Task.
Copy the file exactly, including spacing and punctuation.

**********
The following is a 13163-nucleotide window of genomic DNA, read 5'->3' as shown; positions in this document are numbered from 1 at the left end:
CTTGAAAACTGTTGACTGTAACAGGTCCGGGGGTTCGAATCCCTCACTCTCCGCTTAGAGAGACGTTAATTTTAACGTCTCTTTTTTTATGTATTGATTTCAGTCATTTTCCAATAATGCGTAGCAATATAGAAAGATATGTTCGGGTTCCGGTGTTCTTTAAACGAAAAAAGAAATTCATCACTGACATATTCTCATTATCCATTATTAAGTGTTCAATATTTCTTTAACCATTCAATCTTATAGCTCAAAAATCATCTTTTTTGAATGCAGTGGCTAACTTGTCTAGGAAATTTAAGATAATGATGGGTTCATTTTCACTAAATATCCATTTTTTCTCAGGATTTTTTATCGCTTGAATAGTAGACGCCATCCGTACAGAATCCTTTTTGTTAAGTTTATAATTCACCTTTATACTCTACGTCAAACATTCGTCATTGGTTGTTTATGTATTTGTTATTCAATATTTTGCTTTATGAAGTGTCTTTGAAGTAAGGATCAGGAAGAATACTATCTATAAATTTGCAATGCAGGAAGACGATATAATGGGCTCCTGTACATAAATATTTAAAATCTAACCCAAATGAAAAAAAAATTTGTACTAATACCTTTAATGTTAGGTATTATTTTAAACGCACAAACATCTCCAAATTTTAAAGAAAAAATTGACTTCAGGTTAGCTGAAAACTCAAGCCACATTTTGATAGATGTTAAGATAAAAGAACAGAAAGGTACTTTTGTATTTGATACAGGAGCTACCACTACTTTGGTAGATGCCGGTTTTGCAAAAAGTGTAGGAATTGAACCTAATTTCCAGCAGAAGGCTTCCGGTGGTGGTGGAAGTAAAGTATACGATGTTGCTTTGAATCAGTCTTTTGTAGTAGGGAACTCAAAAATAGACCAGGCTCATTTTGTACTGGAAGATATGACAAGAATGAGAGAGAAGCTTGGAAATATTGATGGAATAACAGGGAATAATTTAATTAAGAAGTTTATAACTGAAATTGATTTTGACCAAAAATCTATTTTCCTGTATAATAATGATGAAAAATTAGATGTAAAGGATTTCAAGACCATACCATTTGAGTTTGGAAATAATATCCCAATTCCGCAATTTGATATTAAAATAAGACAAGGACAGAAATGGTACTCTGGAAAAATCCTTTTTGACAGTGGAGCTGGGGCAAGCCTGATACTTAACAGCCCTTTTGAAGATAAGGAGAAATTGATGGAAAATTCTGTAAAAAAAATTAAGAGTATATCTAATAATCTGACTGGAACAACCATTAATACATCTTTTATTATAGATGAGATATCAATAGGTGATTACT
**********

The following is a 13163-nucleotide window of genomic DNA, read 5'->3' as shown; positions in this document are numbered from 1 at the left end:
CTTGAAAACTGTTGACTGTAACAGGTCCGGGGGTTCGAATCCCTCACTCTCCGCTTAGAGAGACGTTAATTTTAACGTCTCTTTTTTTATGTATTGATTTCAGTCATTTTCCAATAATGCGTAGCAATATAGAAAGATATGTTCGGGTTCCGGTGTTCTTTAAACGAAAAAAGAAATTCATCACTGACATATTCTCATTATCCATTATTAAGTGTTCAATATTTCTTTAACCATTCAATCTTATAGCTCAAAAATCATCTTTTTTGAATGCAGTGGCTAACTTGTCTAGGAAATTTAAGATAATGATGGGTTCATTTTCACTAAATATCCATTTTTTCTCAGGATTTTTTATCGCTTGAATAGTAGACGCCATCCGTACAGAATCCTTTTTGTTAAGTTTATAATTCACCTTTATACTCTACGTCAAACATTCGTCATTGGTTGTTTATGTATTTGTTATTCAATATTTTGCTTTATGAAGTGTCTTTGAAGTAAGGATCAGGAAGAATACTATCTATAAATTTGCAATGCAGGAAGACGATATAATGGGCTCCTGTACATAAATATTTAAAATCTAACCCAAATGAAAAAAAAATTTGTACTAATACCTTTAATGTTAGGTATTATTTTAAACGCACAAACATCTCCAAATTTTAAAGAAAAAATTGACTTCAGGTTAGCTGAAAACTCAAGCCACATTTTGATAGATGTTAAGATAAAAGAACAGAAAGGTACTTTTGTATTTGATACAGGAGCTACCACTACTTTGGTAGATGCCGGTTTTGCAAAAAGTGTAGGAATTGAACCTAATTTCCAGCAGAAGGCTTCCGGTGGTGGTGGAAGTAAAGTATACGATGTTGCTTTGAATCAGTCTTTTGTAGTAGGGAACTCAAAAATAGACCAGGCTCATTTTGTACTGGAAGATATGACAAGAATGAGAGAGAAGCTTGGAAATATTGATGGAATAACAGGGAATAATTTAATTAAGAAGTTTATAACTGAAATTGATTTTGACCAAAAATCTATTTTCCTGTATAATAATGATGAAAAATTAGATGTAAAGGATTTCAAGACCATACCATTTGAGTTTGGAAATAATATCCCAATTCCGCAATTTGATATTAAAATAAGACAAGGACAGAAATGGTACTCTGGAAAAATCCTTTTTGACAGTGGAGCTGGGGCAAGCCTGATACTTAACAGCCCTTTTGAAGATAAGGAGAAATTGATGGAAAATTCTGTAAAAAAAATTAAGAGTATATCTAATAATCTGACTGGAACAACCATTAATACATCTTTTATTATAGATGAGATATCAATAGGTGATTACT